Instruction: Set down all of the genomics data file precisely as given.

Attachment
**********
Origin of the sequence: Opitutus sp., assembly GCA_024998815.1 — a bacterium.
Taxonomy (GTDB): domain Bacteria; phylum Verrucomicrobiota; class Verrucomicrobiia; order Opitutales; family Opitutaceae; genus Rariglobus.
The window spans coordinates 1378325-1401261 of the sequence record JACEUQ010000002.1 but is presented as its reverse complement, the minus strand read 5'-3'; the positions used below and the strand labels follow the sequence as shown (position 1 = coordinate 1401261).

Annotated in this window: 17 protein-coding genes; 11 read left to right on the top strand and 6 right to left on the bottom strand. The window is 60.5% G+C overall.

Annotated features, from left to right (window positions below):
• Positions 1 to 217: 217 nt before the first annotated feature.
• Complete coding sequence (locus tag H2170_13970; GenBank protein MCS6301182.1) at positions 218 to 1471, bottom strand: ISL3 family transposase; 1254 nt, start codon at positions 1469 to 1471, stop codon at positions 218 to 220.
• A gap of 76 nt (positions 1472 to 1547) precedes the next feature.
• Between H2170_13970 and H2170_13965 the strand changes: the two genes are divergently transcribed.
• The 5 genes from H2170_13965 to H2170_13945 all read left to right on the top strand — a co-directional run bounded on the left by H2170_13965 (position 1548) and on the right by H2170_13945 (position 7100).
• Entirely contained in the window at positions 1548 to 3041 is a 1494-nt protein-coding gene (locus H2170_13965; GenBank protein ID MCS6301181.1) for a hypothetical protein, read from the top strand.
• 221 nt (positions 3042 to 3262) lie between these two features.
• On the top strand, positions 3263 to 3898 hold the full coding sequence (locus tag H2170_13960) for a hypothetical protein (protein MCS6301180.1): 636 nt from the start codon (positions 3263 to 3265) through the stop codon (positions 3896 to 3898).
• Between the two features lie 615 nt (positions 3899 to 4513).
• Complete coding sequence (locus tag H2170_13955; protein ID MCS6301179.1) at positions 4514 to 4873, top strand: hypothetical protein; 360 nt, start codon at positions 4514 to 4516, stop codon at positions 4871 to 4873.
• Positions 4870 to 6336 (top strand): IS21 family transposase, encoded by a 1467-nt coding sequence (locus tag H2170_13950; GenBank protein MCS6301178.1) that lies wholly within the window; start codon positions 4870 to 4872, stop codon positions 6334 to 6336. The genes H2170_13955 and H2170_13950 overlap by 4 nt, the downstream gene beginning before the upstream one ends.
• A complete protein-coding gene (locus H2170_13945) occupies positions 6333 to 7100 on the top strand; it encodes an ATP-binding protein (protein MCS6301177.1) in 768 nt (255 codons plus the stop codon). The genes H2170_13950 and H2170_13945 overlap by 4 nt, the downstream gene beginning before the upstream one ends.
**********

Origin of the sequence: Opitutus sp., assembly GCA_024998815.1 — a bacterium.
Taxonomy (GTDB): domain Bacteria; phylum Verrucomicrobiota; class Verrucomicrobiia; order Opitutales; family Opitutaceae; genus Rariglobus.
The window spans coordinates 1378325-1401261 of the sequence record JACEUQ010000002.1 but is presented as its reverse complement, the minus strand read 5'-3'; the positions used below and the strand labels follow the sequence as shown (position 1 = coordinate 1401261).

Annotated in this window: 17 protein-coding genes; 11 read left to right on the top strand and 6 right to left on the bottom strand. The window is 60.5% G+C overall.

Annotated features, from left to right (window positions below):
• Positions 1 to 217: 217 nt before the first annotated feature.
• Complete coding sequence (locus tag H2170_13970; GenBank protein MCS6301182.1) at positions 218 to 1471, bottom strand: ISL3 family transposase; 1254 nt, start codon at positions 1469 to 1471, stop codon at positions 218 to 220.
• A gap of 76 nt (positions 1472 to 1547) precedes the next feature.
• Between H2170_13970 and H2170_13965 the strand changes: the two genes are divergently transcribed.
• The 5 genes from H2170_13965 to H2170_13945 all read left to right on the top strand — a co-directional run bounded on the left by H2170_13965 (position 1548) and on the right by H2170_13945 (position 7100).
• Entirely contained in the window at positions 1548 to 3041 is a 1494-nt protein-coding gene (locus H2170_13965; GenBank protein ID MCS6301181.1) for a hypothetical protein, read from the top strand.
• 221 nt (positions 3042 to 3262) lie between these two features.
• On the top strand, positions 3263 to 3898 hold the full coding sequence (locus tag H2170_13960) for a hypothetical protein (protein MCS6301180.1): 636 nt from the start codon (positions 3263 to 3265) through the stop codon (positions 3896 to 3898).
• Between the two features lie 615 nt (positions 3899 to 4513).
• Complete coding sequence (locus tag H2170_13955; protein ID MCS6301179.1) at positions 4514 to 4873, top strand: hypothetical protein; 360 nt, start codon at positions 4514 to 4516, stop codon at positions 4871 to 4873.
• Positions 4870 to 6336 (top strand): IS21 family transposase, encoded by a 1467-nt coding sequence (locus tag H2170_13950; GenBank protein MCS6301178.1) that lies wholly within the window; start codon positions 4870 to 4872, stop codon positions 6334 to 6336. The genes H2170_13955 and H2170_13950 overlap by 4 nt, the downstream gene beginning before the upstream one ends.
• A complete protein-coding gene (locus H2170_13945) occupies positions 6333 to 7100 on the top strand; it encodes an ATP-binding protein (protein MCS6301177.1) in 768 nt (255 codons plus the stop codon). The genes H2170_13950 and H2170_13945 overlap by 4 nt, the downstream gene beginning before the upstream one ends.